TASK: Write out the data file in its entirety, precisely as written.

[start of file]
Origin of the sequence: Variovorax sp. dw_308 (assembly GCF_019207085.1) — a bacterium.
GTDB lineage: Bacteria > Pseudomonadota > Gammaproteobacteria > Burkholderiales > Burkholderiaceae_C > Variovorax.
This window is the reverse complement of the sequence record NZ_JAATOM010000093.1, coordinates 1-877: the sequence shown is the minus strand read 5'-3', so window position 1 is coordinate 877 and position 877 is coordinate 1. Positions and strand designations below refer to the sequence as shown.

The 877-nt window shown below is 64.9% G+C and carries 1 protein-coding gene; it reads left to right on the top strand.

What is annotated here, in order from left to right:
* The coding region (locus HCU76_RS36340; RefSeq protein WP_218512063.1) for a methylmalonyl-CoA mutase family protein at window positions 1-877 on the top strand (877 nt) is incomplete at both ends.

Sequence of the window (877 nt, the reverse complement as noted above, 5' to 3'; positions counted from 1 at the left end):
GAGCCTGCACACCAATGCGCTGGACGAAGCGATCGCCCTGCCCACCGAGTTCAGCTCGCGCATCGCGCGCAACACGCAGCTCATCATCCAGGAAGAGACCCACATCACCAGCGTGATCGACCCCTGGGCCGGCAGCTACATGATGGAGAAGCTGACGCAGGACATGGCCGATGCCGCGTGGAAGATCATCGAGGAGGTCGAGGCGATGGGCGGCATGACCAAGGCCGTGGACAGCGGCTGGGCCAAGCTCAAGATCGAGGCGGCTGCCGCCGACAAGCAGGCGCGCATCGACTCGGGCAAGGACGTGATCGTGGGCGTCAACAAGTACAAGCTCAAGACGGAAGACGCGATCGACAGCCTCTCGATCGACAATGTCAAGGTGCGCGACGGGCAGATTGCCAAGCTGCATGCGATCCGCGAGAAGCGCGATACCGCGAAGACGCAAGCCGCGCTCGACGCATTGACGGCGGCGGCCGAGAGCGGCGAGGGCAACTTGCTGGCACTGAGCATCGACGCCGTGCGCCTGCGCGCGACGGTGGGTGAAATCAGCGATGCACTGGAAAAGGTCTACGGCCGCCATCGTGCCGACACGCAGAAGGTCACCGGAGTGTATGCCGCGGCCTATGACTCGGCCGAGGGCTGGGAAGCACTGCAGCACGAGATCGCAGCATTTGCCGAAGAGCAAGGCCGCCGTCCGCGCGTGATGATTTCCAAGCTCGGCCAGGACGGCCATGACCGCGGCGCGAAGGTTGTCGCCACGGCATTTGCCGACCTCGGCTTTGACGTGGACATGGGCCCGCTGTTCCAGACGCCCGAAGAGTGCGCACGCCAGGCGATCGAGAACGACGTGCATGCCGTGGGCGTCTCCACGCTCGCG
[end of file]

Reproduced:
Origin of the sequence: Variovorax sp. dw_308 (assembly GCF_019207085.1) — a bacterium.
GTDB lineage: Bacteria > Pseudomonadota > Gammaproteobacteria > Burkholderiales > Burkholderiaceae_C > Variovorax.
This window is the reverse complement of the sequence record NZ_JAATOM010000093.1, coordinates 1-877: the sequence shown is the minus strand read 5'-3', so window position 1 is coordinate 877 and position 877 is coordinate 1. Positions and strand designations below refer to the sequence as shown.

The 877-nt window shown below is 64.9% G+C and carries 1 protein-coding gene; it reads left to right on the top strand.

What is annotated here, in order from left to right:
* The coding region (locus HCU76_RS36340; RefSeq protein WP_218512063.1) for a methylmalonyl-CoA mutase family protein at window positions 1-877 on the top strand (877 nt) is incomplete at both ends.

Sequence of the window (877 nt, the reverse complement as noted above, 5' to 3'; positions counted from 1 at the left end):
GAGCCTGCACACCAATGCGCTGGACGAAGCGATCGCCCTGCCCACCGAGTTCAGCTCGCGCATCGCGCGCAACACGCAGCTCATCATCCAGGAAGAGACCCACATCACCAGCGTGATCGACCCCTGGGCCGGCAGCTACATGATGGAGAAGCTGACGCAGGACATGGCCGATGCCGCGTGGAAGATCATCGAGGAGGTCGAGGCGATGGGCGGCATGACCAAGGCCGTGGACAGCGGCTGGGCCAAGCTCAAGATCGAGGCGGCTGCCGCCGACAAGCAGGCGCGCATCGACTCGGGCAAGGACGTGATCGTGGGCGTCAACAAGTACAAGCTCAAGACGGAAGACGCGATCGACAGCCTCTCGATCGACAATGTCAAGGTGCGCGACGGGCAGATTGCCAAGCTGCATGCGATCCGCGAGAAGCGCGATACCGCGAAGACGCAAGCCGCGCTCGACGCATTGACGGCGGCGGCCGAGAGCGGCGAGGGCAACTTGCTGGCACTGAGCATCGACGCCGTGCGCCTGCGCGCGACGGTGGGTGAAATCAGCGATGCACTGGAAAAGGTCTACGGCCGCCATCGTGCCGACACGCAGAAGGTCACCGGAGTGTATGCCGCGGCCTATGACTCGGCCGAGGGCTGGGAAGCACTGCAGCACGAGATCGCAGCATTTGCCGAAGAGCAAGGCCGCCGTCCGCGCGTGATGATTTCCAAGCTCGGCCAGGACGGCCATGACCGCGGCGCGAAGGTTGTCGCCACGGCATTTGCCGACCTCGGCTTTGACGTGGACATGGGCCCGCTGTTCCAGACGCCCGAAGAGTGCGCACGCCAGGCGATCGAGAACGACGTGCATGCCGTGGGCGTCTCCACGCTCGCG